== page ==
NPR logo

Five Years Of Faith: Leaders Look Ahead

  • Download
  • <iframe src="https://www.npr.org/player/embed/152045820/152020628" width="100%" height="290" frameborder="0" scrolling="no" title="NPR embedded audio player">
Five Years Of Faith: Leaders Look Ahead

Five Years Of Faith: Leaders Look Ahead

Five Years Of Faith: Leaders Look Ahead

  • Download
  • <iframe src="https://www.npr.org/player/embed/152045820/152020628" width="100%" height="290" frameborder="0" scrolling="no" title="NPR embedded audio player">
Alex Motrenko/Alex Motrenko
Young girl praying.
Alex Motrenko/Alex Motrenko

Tell Me More has reached out to people of faith, nearly every Friday, to hear how religion and spirituality affects our everyday lives. These guests have come from all different traditions, backgrounds, and generations, including those who reject organized religion.

For a special fifth anniversary installment of "Faith Matters," host Michel Martin invites faith leaders to reflect on the past five years, and offer their blessings for the next five years.

Jefferson Bethke

Bethke is a 22-year-old Christian poet. His poem \"Why I Hate Religion, But Love Jesus\" has received more than 20 million hits on YouTube.

Five Years Of Faith: Leaders Look Ahead

  • Download
  • <iframe src="https://www.npr.org/player/embed/152045820/152042865" width="100%" height="290" frameborder="0" scrolling="no" title="NPR embedded audio player">

When you understand that he's the one that we're supposed to look at, not ourselves,
then it stirs something in your heart, that draws you outside of yourself, into something bigger.

— Jefferson Bethke

Rabbi Shmuel Herzfeld

Herzfeld leads the Orthodox congregation of Ohev Shalom, the National Synagogue of Washington, D.C.

Five Years Of Faith: Leaders Look Ahead

  • Download
  • <iframe src="https://www.npr.org/player/embed/152045820/152042863" width="100%" height="290" frameborder="0" scrolling="no" title="NPR embedded audio player">

Let's take upon ourselves, that it's our job to allow the words that we hear,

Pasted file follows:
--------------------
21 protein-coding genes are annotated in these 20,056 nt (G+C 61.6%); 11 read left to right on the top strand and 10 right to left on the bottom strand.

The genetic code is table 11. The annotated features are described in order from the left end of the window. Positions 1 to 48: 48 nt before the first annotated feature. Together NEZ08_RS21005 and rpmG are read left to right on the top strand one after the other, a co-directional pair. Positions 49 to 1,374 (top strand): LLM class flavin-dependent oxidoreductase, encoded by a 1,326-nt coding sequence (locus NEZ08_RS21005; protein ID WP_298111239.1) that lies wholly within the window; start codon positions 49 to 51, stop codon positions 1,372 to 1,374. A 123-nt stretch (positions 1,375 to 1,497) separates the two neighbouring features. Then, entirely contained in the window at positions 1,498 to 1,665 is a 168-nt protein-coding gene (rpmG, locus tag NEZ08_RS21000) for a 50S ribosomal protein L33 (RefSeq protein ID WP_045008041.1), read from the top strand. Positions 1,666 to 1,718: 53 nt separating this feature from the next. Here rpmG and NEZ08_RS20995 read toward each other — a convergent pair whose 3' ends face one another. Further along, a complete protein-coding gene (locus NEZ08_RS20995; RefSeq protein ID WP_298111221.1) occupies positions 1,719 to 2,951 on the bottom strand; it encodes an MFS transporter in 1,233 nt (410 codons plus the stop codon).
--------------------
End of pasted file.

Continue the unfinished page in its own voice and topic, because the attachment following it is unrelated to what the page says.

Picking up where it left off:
to truly enter into our hearts, so that we can help transform the world.

— Rabbi Shmuel Herzfeld

Professor Aminah McCloud

McCloud is the director of the Islamic World Studies Program and a professor of religious studies at DePaul University.

Five Years Of Faith: Leaders Look Ahead

  • Download
  • <iframe src="https://www.npr.org/player/embed/152045820/152042844" width="100%" height="290" frameborder="0" scrolling="no" title="NPR embedded audio player">

In Islam, one central belief is that God made people in tribes,
so that they could come to know one another and to vie in good deeds.

— Professor Aminah McCloud

The Rev. Samuel Rodriguez

Rodriguez, an evangelical minister, is the president of the National Hispanic Christian Leadership Conference.

Five Years Of Faith: Leaders Look Ahead

  • Download
  • <iframe src="https://www.npr.org/player/embed/152045820/152042847" width="100%" height="290" frameborder="0" scrolling="no" title="NPR embedded audio player">

What if in America, we can finally reconcile the message
of Billy Graham with the message of Martin Luther King, Jr.
Then we will see faith that reconciles and does not pull apart.

— Reverend Samuel Rodriguez

Tenzin Lhamo

Tenzin Lhamo is a Tibetan Buddhist nun. She was ordained by the Dalai Lama.

Five Years Of Faith: Leaders Look Ahead

  • Download
  • <iframe src="https://www.npr.org/player/embed/152045820/152042864" width="100%" height="290" frameborder="0" scrolling="no" title="NPR embedded audio player">

May your faith be strong and allow you transcendence
over any of the difficulties of your life.

— Tenzin Lhamo